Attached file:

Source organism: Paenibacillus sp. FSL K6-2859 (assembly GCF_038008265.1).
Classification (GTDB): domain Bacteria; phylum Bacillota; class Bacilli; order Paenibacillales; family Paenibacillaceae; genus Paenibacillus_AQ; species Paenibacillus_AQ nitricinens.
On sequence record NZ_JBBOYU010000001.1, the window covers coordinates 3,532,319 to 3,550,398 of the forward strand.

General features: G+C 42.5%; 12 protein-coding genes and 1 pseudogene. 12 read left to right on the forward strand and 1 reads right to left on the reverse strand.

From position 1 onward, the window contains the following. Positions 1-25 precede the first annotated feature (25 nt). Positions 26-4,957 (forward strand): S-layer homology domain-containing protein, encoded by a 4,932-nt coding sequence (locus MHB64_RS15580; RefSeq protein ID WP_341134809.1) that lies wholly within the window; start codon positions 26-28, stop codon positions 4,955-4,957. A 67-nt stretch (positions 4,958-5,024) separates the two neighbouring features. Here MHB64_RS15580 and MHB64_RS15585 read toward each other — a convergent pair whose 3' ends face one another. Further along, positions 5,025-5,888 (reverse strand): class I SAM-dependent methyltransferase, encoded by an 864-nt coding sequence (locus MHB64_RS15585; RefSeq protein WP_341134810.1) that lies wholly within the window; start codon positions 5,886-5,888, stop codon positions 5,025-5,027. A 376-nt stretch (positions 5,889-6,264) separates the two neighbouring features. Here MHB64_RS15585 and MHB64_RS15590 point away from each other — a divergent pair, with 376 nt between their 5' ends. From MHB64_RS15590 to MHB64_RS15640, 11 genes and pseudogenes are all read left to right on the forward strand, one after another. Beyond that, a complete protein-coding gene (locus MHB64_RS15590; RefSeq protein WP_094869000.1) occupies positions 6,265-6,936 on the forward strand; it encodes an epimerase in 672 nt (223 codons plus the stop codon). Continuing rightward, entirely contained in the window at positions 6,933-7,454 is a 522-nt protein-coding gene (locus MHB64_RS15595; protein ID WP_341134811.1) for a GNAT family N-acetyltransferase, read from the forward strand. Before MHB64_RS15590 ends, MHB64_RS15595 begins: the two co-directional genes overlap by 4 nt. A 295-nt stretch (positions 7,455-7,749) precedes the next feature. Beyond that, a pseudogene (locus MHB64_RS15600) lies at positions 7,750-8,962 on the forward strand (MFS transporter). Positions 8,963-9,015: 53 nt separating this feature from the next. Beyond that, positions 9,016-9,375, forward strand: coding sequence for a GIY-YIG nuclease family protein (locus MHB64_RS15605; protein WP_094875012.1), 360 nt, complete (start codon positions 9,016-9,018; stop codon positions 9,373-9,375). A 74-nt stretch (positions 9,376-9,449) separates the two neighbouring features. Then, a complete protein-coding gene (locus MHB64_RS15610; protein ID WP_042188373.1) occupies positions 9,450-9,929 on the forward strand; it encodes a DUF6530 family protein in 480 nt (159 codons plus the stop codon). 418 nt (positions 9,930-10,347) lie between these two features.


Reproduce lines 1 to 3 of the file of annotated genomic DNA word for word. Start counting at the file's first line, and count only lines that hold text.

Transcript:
Source organism: Paenibacillus sp. FSL K6-2859 (assembly GCF_038008265.1).
Classification (GTDB): domain Bacteria; phylum Bacillota; class Bacilli; order Paenibacillales; family Paenibacillaceae; genus Paenibacillus_AQ; species Paenibacillus_AQ nitricinens.
On sequence record NZ_JBBOYU010000001.1, the window covers coordinates 3,532,319 to 3,550,398 of the forward strand.